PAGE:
If the sell, they are idiots!!
(courtesy Bloomberg/GATA) )
Cash-strapped Venezuela may sell gold, Citigroup says
Submitted by cpowell on Wed, 2015-08-19 12:26. Section: Daily Dispatches
By Ranjeetha Pakiam
Wednesday, August 19, 2015
Countries facing cash shortages may be tempted to sell part of their gold reserves to raise funds, according to Citigroup Inc., which cited Venezuela as a potential example amid concern it may default.
The South American nation is one country that may be at risk of selling part of its holdings after oil fell and commodity prices weakened, analysts including David B. Wilson and Aakash Doshi, wrote in a report. Calls by Bloomberg to Venezuela’s central bank and the media office at the finance ministry outside normal office hours weren’t answered. …
… For the remainder of the report:
The following link to latest interview regarding backwardation and China entering the currency wars.
1 Chinese yuan vs USA dollar/yuan falls slightly this time to 6.3956/Shanghai bourse: green and Hang Sang: red
Surprisingly, last week, officially, China added another 19 tonnes of gold to its official reserves now totaling 1677.
2 Nikkei down 331.84 or 1.61%
3. Europe stocks all in the red /USA dollar index down to 96.94/Euro down to 1.1039
3b Japan 10 year bond yield: lowers at 37% !!!!(Japan buying 100% of bond issuance)/Japanese yen vs usa cross now at 124.34
3c Nikkei still just above 20,000
3d USA/Yen rate now just above the 124 barrier this morning
3e WTI 42.39 and Brent: 48.87
3f Gold up /Yen up
3gJapan is to buy the equivalent of 108 billion uSA dollars worth of bond per month or $1.3 trillion. Japan’s GDP equals 5 trillion usa.
Japan to buy 100% of all new Japanese debt and by 2018 they will have 25% of all Japanese debt. Fifty percent of Japanese budget financed with debt.
3h Oil down for WTI and up for Brent this morning
3i European bond buying continues to push yields lower on all fronts in the EMU. German 10 yr bund slightly rises to .645 per cent. German bunds in negative yields from 4 years out.
Except Greece which sees its 2 year rate rises to 11.16%/Greek stocks this morning up by 1.27%: still expect continual bank runs on Greek banks /
3j Greek 10 year bond yield rises to : 9.31%
3k Gold at $1121.85 /silver $14.93
3l USA vs Russian rouble; (Russian rouble up 16/100 in roubles/dollar) 65.66,
3m oil into the 42 dollar handle for WTI and 48 handle for Brent/Saudi Arabia increases production to drive out competition.
3n Higher foreign deposits out of China sees huge risk of outflows and a currency depreciation. This can spell financial disaster for the rest of the world/China forced to do QE!! as it lowers its yuan value to the dollar.
30 SNB (Swiss National Bank) still intervening again in the markets driving down the SF. It is not working: USA/SF this morning .9738 as the Swiss Franc is still rising against most currencies. Euro vs SF is 1.0751 well above the floor set by the Swiss Finance Minister. Thomas Jordan, chief of the Swiss National Bank continues to purchase euros trying to lower value of the Swiss Franc.
3p Britain’s serious fraud squad investigating the Bank of England/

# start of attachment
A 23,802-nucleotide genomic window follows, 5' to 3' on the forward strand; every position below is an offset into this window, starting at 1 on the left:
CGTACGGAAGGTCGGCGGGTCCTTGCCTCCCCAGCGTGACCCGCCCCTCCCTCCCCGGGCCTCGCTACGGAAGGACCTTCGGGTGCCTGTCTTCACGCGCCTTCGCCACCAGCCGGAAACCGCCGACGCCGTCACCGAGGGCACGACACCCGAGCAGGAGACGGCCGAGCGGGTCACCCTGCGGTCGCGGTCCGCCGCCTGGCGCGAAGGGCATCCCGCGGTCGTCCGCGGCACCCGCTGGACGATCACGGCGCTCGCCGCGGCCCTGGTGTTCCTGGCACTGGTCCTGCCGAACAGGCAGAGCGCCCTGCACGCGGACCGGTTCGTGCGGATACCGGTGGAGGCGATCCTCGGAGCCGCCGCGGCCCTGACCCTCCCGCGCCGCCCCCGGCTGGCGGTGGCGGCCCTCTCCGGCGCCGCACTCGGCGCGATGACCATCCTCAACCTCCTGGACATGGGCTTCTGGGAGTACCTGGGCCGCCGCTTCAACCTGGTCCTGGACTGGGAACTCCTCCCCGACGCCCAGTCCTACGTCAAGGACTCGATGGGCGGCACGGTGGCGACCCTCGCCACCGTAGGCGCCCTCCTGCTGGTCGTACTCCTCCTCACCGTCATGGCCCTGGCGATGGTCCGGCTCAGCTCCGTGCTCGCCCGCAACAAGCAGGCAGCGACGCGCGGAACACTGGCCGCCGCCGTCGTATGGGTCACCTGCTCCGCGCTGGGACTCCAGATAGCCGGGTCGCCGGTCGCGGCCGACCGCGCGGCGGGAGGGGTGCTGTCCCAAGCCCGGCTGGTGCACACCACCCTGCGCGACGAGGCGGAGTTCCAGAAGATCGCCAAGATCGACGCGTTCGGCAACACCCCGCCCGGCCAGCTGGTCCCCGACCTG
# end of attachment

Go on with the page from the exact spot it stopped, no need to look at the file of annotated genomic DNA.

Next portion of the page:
3r the 4 year German bund remains in negative territory with the 10 year moving further from negativity to +.645%
3s The ELA lowers to 89.7 billion euros, a reduction of .7 billion euros for Greece. The bank withdrawals were causing massive hardship to the Greek bank. the Greek referendum voted overwhelming “NO”. Greece votes again and agrees to more austerity even though 79% of the populace are against.
4. USA 10 year treasury bond at 2.19% early this morning. Thirty year rate below 3% at 2.85% / yield curve flatten/foreshadowing recession.
5. Details Ransquawk, Bloomberg, Deutsche bank/Jim Reid.
(courtesy Jim Reid/Bloomberg/Deutsche bank/zero hedge)
Chinese Intervention Rescues Market From 2-Day Plunge, Futures Red Ahead Of Inflation Data, FOMC Minutes
With China’s currency devaluation having shifted to the backburner if only for the time being, all attention was once again on the Chinese stock market roller coaster, which did not disappoint: starting off with yesterday’s dramatic 6.2% plunge, the Shanghai Composite crashed in early trading, plunging as much as 5% in early trading and bringing the two-day drop to a correction-inducing 11%, and just 51.2 points away from the July 8 low (when China unleashed the biggest ad hoc market bailout in capital markets history) . And then the cavalry came in, and virtually the entire afternoon session was one big BTFD orgy, leading to a 1.2% gain in the Shanghai Composite closing price, while Shenzhen and ChiNext closed up 2.2% and 2.7%, respectively.
According to the WSJ, the U-turn came after a handful of companies disclosed their biggest shareholders, some of which included state-backed firms. Analysts say that gave investors a sense of security in Beijing’s market role. As a reminder, one of the reasons given for yesterday’s tumble in Chinese stocks was that “investors” did not get a bailout: “At 2 p.m. it started to turn south again at a very fast rate,” said Steve Wang, a research director at Reorient Group. “People questioned why the government hadn’t yet stepped in” at a time of the day that it usually would, he added.